Flight sharing is the sharing of the direct operating costs of non-commercial general aviation aircraft flights between a licensed pilot and their passengers (in contrast to the outright commercial operation of flights for hire, such as fractional ownership of aircraft or air charter).


With the rise of the Internet, numerous websites have appeared to coordinate the meeting of private pilots with willing passengers for particular flights.[1]

Legal issues

United States

The sharing of flight operational costs between a pilot and their passengers is permitted on a non-commercial certificate basis in the United States, under the terms of the Federal Aviation Regulations (FARs) prescribed by the Federal Aviation Administration (FAA). That is to say that in certain situations, flight costs may be shared and not cause the flight to be classified as commercial regulated carrier activity.

However, the FARs specify several conditions for this to be true. Per FAR 61.113(c),[2] the allowed compensation for such a flight is limited to the direct actual costs, and not more:

(c) A private pilot may not pay less than the pro rata share of the operating expenses of a flight with passengers, provided the expenses involve only fuel, oil, airport expenditures, or rental fees.

The regulations also state that the pilot and passengers must share a "common purpose" in the flight,[3] e.g. they are conducting the flight for a commonly shared external purpose (other than the flight itself). Also, the pilot must not be "holding out" (i.e. advertising) to the general public the offer to transport passengers, but only a limited and well-defined audience (for example, family/friends, members of a private flying club, or users of an airport facility). The intention of the FAA regulations is that such flight cost sharing does not gradually encompass broad commercial activity where pilots and passengers associate together solely for the conducting of the flight -- this would fall within commercial flight regulations.

In Summer 2014, the FAA ruled that the flight offerings of two flight-sharing platforms, Flytenow and AirPooler,[4] constituted activity that was regulated under commercial carrier terms, based on the broad audience reached and "holding out" of offers to transport passengers.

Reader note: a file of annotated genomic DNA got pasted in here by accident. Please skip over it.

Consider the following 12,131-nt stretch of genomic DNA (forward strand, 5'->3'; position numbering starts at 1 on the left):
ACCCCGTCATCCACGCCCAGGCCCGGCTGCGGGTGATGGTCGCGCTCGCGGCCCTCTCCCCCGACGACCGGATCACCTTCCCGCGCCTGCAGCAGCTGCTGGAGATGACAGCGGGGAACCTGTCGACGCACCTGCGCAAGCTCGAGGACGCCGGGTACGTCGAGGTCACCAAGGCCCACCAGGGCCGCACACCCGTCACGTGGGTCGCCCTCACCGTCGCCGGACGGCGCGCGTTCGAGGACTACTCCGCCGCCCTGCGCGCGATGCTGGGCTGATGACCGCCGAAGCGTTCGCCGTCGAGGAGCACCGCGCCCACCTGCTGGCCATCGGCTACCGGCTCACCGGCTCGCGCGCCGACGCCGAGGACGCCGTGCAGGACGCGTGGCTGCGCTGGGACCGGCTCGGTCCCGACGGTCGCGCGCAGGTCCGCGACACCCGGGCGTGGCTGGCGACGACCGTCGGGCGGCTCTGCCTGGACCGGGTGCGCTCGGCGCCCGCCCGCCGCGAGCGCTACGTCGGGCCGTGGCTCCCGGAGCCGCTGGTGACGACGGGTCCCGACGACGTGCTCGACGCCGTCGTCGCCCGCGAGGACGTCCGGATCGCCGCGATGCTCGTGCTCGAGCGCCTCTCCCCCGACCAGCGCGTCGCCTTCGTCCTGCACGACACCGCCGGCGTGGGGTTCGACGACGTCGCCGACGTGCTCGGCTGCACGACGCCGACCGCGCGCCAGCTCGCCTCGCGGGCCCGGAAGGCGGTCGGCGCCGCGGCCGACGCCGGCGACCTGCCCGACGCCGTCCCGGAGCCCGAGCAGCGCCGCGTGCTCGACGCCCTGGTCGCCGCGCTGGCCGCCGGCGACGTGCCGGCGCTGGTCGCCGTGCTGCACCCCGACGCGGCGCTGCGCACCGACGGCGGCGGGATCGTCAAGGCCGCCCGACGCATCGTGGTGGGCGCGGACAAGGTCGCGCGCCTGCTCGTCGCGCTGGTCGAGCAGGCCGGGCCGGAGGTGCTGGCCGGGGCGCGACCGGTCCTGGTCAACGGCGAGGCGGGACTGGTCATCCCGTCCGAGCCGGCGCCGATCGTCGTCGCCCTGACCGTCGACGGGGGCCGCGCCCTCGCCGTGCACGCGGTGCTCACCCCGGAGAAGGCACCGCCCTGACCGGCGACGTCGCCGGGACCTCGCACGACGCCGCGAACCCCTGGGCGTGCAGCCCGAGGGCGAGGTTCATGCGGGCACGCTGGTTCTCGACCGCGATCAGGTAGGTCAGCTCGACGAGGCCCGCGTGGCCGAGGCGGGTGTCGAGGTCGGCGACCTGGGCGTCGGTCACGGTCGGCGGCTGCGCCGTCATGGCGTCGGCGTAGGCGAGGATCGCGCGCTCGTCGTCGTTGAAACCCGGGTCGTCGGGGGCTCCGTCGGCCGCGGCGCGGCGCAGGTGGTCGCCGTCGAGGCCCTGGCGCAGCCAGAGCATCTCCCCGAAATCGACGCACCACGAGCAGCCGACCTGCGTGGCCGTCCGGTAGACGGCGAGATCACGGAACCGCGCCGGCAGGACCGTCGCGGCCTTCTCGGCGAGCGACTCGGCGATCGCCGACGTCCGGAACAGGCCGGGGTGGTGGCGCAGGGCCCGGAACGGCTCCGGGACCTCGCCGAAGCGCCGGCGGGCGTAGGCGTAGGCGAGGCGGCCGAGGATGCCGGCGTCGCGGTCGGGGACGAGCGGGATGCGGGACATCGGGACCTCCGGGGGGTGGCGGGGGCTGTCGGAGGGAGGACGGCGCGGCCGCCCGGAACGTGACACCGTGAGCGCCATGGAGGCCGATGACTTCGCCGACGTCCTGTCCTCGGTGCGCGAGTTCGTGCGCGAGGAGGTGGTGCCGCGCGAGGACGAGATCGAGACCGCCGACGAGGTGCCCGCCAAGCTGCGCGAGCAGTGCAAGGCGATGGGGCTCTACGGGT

Flytenow appealed to the US Court of Appeals,[5][6] but on December 18, 2015, the court "denied [Flytenow's] request to overturn the Federal Aviation Administration’s ban on Flytenow and other online flight-sharing websites."[7] The court ruled that these flight-sharing services were "common carriers," in part, due to the fact that these services were offered to the general public.[8] Flytenow further appealed to the US Supreme Court, but was unsuccessful, and subsequently ceased operations.

European Union

In the European Union, flight sharing is authorized for light aircraft by the article 6 § 4 bis a) of the law n° 965/2012 enacted on October, 5th 2012.[9] Several flight sharing startups were created in Europe, and especially in France, including Wingly.[10]

See also


  1. ^ Constine, Josh (2014-04-02). "AirPooler Is Lyft For Private Planes". techcrunch.com. Retrieved 2014-07-15.
  2. ^ "§61.113(c) Private pilot privileges and limitations: Pilot in command". AeroManual.com. United States: AeroManual.com. 2014-07-15. Retrieved 2014-07-15.
  3. ^ Yodice, Kathy (March 2007). "AOPA Legal Briefing: Sharing the cost of flying". AOPA. Aircraft Owners and Pilots Association. Retrieved 2014-07-15.
  4. ^ "AirPooler and Flytenow Are No Longer Operating". Retrieved 30 April 2018.
  5. ^ Uber, but for planes, Politico, 08/23/15
  6. ^ "Flytenow To Argue Ride-Share Case In Court - AVweb flash Article". www.avweb.com.
  7. ^ "Flytenow Blog: The Beginning of the End". Retrieved 30 April 2018.
  8. ^ "Flytenow Inc. v. Federal Aviation Administration Administrator" (pdf). Retrieved 30 April 2018.
  9. ^ Coavionnage, le site du droit aérien
  10. ^ Wingly, la start-up de co-avionnage, 2015, Le Point